Response to William Arkin Washington Post opinion - 2.7.2007.1
Have you read the comments by William Arkin? Published by the Washington Post on January 30, 2007, Arkin blathers on with one of the most insulting displays I have seen in quite some time. His comments are disrespectful, ignorant, disloyal, and incendiary. It is comments like this that give me concern both in the next election and the future of this nation.
The words of this individual are crass and smug. Perhaps he thought that only he and his friends could understand his words and their barely implied meanings. Perhaps he felt that those of us that are, or were, in the Armed Forces could not understand his insults. If that was the case he is sorely mistaken.
When he states in his article, “I'm all for everyone expressing their opinion, even those who wear the uniform of the United States Army” he either thinks he is being witty or we the readers are not. By making this statement he has implied that he is not for those who are in the military expressing their ideas. He would not have to make the emphasis if that were the case, nor would he exclude the Marines, Coast Guard, Air Force and Navy as well as the related reserves. From this alone he makes his position absolutely clear, and it is far from one of tolerance.
He later goes on to say that soldiers should be grateful that the public “still offer their support to them, and their respect.” He then purports that the American public should not support or respect the Armed Forces because, “through every Abu Ghraib and Haditha, through every rape and murder, the American public has indulged those in uniform, accepting that the incidents were the product of bad apples or even of some administration or command order.”
Perhaps Arkin was never taught a lesson I learned long ago from my father, a Viet Nam Marine, that respect is something that is earned. The entire American military has earned the respect of the citizens in the Revolution, War of 1812, Korea, Viet Nam, World War I and II, Gulf War, and now in Iraq and Afghanistan (it seems that the latter was completely forgotten about) among multiple other engagements around the world. Our Armed Forces have earned respect around the world for protecting the values and goals of our nation, and for defending the Constitution and Amendments that allow Arkin to make such comments. Were this another nation, perhaps like Iraq (under Saddam Hussein) or North Korea or Venezuela, Arkin would have the local secret police drop by and shoot him dead without repercussion or perhaps poison him with radioactive isotopes to keep him silent.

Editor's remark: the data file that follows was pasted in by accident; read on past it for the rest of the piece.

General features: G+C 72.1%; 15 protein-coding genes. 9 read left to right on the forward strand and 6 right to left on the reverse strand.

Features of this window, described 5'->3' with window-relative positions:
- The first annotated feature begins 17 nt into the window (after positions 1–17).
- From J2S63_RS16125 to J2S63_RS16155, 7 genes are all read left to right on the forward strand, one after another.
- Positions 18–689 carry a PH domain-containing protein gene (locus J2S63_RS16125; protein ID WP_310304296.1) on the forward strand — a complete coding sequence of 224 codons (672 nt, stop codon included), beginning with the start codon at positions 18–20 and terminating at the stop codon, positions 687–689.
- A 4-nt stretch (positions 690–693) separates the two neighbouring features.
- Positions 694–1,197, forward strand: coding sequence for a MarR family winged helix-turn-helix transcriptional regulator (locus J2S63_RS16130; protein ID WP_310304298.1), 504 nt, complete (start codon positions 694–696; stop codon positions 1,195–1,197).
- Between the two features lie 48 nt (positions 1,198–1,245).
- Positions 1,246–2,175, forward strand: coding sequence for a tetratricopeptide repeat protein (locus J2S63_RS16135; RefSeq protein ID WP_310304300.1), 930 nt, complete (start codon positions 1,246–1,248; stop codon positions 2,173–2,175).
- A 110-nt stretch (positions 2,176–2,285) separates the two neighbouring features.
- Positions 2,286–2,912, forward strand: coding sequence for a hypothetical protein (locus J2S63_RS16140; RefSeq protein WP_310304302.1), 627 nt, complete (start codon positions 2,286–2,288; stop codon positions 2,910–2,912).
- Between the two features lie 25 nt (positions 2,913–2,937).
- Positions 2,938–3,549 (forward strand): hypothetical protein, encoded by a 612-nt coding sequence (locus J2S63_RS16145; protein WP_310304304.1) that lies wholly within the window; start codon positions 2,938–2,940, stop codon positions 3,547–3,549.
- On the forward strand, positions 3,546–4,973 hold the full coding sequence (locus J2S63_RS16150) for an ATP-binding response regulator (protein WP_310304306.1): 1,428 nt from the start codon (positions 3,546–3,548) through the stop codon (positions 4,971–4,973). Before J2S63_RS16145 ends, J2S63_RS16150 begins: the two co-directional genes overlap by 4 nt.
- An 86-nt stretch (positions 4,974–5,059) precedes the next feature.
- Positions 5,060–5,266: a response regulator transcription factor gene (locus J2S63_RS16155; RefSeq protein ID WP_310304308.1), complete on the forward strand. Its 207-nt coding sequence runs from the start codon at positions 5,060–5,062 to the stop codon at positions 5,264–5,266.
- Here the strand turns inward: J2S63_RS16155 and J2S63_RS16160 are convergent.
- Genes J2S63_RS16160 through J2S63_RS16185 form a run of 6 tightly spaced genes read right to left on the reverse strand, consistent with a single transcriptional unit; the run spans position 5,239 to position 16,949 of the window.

In addition, the Armed Forces are not pillaging rapists Arkin asserts. To my knowledge there has been one such occurrence of the accusations he mentioned, not the hundreds or more he barely implies. In the years of war we have currently gone through, with hundreds of thousands of troops in Iraq and Afghanistan, there have barely been any incidents that do not express the efforts and actions to improve the lives of the Iraqi and Afghan people. For a purported ‘military analyst’ (that has never served in the military) located in Washington, D.C. I would expect he might have read that, or seen it on the news.
As for, “But even at anti-war protests, the focus is firmly on the White House and the policy. We don't see very many "baby killer" epithets being thrown around these days, no one in uniform is being spit upon,” perhaps Arkin failed to hear of the recent protest (where Mr. Tim Robbins and others were at) where protesters did spit on a serviceman [as reported on Fox News]. Perhaps Arkin is unaware of the violent protests at universities by students that have caused the cancellation of Career Days there. In both cases it is violence against the Armed Forces, reminiscent of what was done to our soldiers returning from Viet Nam. In addition even one ‘baby killer’ comment or epithet is far too much in my opinion. Were it not for these men and women, doing a job no one wants to have done and guided by the Commander-and-Chief for the benefit of the whole nation, there would be no such thing as Freedom of Speech.
Continued in part 2...